In its annual report, the CDC’s Foodborne Diseases Active Surveillance Network (FoodNet) has revealed that cases of Salmonella, Campylobacter and Listeria monocytogenes infection exceeded targets set by the U.S. government for 2010.
Meanwhile, cases of E.coli O157 remained below a government target of 1 case of illness per 100,000 people.
For every 100,000 people, 0.98 cases of E.coli O157-related illnesses were recorded – below the government target, but an increase on the 0.95 recorded by FoodNet in 2010.
FoodNet, which collects information to track incidence and trends of infection with nine pathogens transmitted commonly through food, identified nearly 19,000 infections in 2011.
The data has led to one food safety advocate re-emphasizing the importance and urgency of implementing measures of the Food Safety Modernisation Act (FSMA).
US government targets
The FoodNet program sees collaboration between the CDC, the US Department of Agriculture’s (USDA) Food Safety and Inspection Service (FSIS), the US Food and Drug Administration (FDA) and health departments in 10 states.
It collects data on laboratory-confirmed cases of foodborne infection in ten areas – Connecticut, Georgia, Maryland, Minnesota, New Mexico, Oregon, Tennessee and in selected counties in California, Colorado and New York.
For every 100,000 people, 14.31 fell ill with Campylobacter in 2011 – significantly higher than the 13.52 recorded in 20120 and the US government target of 12.3 for 2010.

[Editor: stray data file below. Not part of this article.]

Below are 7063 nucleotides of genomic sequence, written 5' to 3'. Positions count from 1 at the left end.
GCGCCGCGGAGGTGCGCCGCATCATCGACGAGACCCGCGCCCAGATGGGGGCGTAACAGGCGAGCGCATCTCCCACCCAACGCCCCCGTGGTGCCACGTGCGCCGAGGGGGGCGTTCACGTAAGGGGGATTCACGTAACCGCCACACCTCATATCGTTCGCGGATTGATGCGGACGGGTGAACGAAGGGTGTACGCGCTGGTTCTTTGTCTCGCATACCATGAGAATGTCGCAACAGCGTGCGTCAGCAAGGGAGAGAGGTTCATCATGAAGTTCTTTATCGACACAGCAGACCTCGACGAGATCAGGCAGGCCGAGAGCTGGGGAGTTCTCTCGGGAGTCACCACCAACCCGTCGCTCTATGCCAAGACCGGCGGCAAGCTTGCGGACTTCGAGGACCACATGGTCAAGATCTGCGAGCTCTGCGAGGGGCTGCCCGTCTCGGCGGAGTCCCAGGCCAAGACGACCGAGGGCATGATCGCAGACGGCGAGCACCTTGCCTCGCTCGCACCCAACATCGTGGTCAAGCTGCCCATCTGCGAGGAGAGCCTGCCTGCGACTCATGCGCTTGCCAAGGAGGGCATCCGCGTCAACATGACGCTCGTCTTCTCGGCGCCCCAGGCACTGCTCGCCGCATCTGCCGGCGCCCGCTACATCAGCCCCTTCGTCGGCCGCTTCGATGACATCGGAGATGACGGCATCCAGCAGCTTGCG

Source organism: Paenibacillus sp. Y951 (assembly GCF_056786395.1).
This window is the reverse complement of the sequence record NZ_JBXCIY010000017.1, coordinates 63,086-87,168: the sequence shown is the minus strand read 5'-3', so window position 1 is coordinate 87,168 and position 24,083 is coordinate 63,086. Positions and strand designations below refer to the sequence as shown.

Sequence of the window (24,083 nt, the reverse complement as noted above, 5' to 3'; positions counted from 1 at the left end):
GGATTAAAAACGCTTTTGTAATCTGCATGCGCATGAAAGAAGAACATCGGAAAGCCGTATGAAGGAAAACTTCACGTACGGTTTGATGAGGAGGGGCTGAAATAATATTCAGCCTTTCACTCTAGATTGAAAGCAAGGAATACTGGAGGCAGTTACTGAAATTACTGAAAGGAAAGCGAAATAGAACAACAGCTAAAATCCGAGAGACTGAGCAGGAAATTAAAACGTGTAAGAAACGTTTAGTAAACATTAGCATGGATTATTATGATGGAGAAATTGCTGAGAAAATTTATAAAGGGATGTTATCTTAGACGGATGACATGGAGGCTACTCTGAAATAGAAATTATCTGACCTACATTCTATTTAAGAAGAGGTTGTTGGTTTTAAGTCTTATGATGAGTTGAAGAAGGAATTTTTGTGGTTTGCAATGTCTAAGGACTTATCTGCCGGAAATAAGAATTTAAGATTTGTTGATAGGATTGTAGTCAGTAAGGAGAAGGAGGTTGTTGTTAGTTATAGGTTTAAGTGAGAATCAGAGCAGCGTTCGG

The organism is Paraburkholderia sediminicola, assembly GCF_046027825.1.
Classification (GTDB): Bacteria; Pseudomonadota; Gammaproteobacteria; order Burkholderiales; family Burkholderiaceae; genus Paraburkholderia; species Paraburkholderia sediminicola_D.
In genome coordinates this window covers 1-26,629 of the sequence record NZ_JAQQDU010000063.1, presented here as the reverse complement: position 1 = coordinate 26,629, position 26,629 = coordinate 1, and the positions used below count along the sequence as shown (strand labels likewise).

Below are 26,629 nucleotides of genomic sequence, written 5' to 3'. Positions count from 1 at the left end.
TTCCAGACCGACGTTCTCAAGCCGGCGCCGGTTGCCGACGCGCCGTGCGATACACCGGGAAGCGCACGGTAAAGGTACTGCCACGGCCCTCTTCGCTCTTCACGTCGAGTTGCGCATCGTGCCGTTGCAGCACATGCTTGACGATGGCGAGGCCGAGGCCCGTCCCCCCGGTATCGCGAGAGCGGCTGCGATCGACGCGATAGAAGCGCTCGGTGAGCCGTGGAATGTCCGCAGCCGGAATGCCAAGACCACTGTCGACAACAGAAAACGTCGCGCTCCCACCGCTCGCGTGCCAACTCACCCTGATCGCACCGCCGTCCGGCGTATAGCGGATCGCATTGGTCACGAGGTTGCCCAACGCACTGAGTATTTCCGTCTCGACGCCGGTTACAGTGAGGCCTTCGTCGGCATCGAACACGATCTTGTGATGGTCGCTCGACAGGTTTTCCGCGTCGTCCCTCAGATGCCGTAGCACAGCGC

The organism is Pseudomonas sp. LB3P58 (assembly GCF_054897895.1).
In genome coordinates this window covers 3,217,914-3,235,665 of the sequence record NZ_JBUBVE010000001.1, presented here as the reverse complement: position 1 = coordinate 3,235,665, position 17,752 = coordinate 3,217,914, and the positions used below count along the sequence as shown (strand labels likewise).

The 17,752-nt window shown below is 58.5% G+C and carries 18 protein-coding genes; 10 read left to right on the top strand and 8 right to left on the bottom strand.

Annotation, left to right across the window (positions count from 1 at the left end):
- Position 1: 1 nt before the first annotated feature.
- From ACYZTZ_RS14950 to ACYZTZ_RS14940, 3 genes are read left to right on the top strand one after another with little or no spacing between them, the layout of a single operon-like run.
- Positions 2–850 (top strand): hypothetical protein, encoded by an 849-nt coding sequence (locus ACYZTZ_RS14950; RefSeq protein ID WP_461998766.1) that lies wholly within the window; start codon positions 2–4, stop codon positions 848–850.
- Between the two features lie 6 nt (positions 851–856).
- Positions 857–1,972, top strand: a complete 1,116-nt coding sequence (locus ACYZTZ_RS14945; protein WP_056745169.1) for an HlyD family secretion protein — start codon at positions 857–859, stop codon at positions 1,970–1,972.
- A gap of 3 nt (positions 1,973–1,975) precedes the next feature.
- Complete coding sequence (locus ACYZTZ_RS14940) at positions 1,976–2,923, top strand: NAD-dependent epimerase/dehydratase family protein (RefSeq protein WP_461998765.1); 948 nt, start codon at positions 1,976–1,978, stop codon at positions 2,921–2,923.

Cases of Salmonella fell from 17.55 per 100,000 people in 2010 to 16.47 in 2011. However, data for 2011 still surpassed government targets of 6.8 per 100,000.
Cases of Listeria also surpassed 2012 government targets of 0.24. FoodNet recorded 0.28 cases of illness per 100,000 people for 2011 – up on the 0.27 recorded in 2010. However, nearly a third of these were related to the Jensen Farms cantaloupe-related Listeria outbreak in Colorado, which infected 146 people across 28 states and killed 30.
Commenting on the CDC report, the Consumer Federation of America (CFA) has called for an end to delays in implementing the FSMA.
“This data further emphasizes the need for FDA to implement the Food Safety Modernization Act, which was signed into law in January 2010 and shifts FDA’s food safety program from one of reaction to prevention,” said the CFA statement.
“The FDA has proposed regulations to implement four major components of the law – produce safety, preventive controls for food and animal feed and import safety – yet the rules are now seven months overdue and have been delayed by the Obama Administration. The Administration should immediately release the rules so that FDA can move forward on implementation of the new law,” the CFA added.